• Kim’s Bio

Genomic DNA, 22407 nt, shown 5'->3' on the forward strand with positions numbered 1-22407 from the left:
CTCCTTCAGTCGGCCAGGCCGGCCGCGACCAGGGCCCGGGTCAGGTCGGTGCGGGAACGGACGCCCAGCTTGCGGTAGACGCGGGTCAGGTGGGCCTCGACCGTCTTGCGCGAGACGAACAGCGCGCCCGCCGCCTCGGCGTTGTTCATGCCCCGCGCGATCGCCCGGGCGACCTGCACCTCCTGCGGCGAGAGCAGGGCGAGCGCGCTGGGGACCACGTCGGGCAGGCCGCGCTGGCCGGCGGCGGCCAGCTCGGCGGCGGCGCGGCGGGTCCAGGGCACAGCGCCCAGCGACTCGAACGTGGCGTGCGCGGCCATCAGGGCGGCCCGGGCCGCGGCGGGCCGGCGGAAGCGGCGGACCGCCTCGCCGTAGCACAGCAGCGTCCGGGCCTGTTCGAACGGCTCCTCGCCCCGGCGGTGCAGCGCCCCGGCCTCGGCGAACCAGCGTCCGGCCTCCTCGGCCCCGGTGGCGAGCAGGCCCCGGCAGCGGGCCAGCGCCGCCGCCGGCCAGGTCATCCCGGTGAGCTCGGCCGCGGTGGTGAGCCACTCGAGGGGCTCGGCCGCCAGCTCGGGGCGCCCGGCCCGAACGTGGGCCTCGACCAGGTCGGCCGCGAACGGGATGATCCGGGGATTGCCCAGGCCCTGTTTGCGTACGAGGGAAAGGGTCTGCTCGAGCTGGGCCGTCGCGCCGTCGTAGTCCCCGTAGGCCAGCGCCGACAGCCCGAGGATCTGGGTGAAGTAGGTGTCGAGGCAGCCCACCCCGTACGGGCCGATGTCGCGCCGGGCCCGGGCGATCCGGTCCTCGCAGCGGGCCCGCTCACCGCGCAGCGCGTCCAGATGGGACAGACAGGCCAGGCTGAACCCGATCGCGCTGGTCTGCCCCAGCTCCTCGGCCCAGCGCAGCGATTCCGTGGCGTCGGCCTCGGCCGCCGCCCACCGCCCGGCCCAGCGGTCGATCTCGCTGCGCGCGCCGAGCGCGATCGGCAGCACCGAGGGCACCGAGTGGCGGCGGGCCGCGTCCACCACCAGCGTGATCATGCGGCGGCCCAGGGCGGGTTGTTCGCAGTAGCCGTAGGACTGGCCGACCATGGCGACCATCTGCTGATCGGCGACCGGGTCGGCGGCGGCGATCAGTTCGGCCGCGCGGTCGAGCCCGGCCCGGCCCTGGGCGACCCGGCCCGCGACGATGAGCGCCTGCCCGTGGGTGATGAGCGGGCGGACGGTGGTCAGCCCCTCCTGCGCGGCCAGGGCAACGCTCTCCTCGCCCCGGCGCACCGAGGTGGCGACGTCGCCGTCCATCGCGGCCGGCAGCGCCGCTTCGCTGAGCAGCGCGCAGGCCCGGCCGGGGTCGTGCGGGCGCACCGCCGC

TAC is a culmination of things I’ve been enjoying and thinking about since I was young.  At six years old I found immense joy in creating theatre. I decided then that theatre would be my work in life, so I never understood why it was marginalized in my schools – relegated to purely an after school activity until I was in High School.  By 15 I was acting, directing, writing, teaching theatre and hanging lights.  This world of theatre, being on ladders and teaching made sense to me, yet it was more discouraged than encouraged because it was not “practical”.  As an adult, I find that this most impractical theatre training of my youth is the ground on which I  practically build an interesting fulfilling life as an adult.  A life that has led me to Rwanda to use theatre to help heal the effects of the genocide; to train formerly incarcerated men to work with teens through theatre; to write a curriculum in four subjects to support Eve Ensler’s work with teenage girls and her plays, I Am An Emotional Creature: the Secret Life of Girls Around the World; and to teach hundreds of first through eighth graders mandatory theatre and design technology that reinforced their academics while developing their social and emotional growth and, of course, their theatre artistry.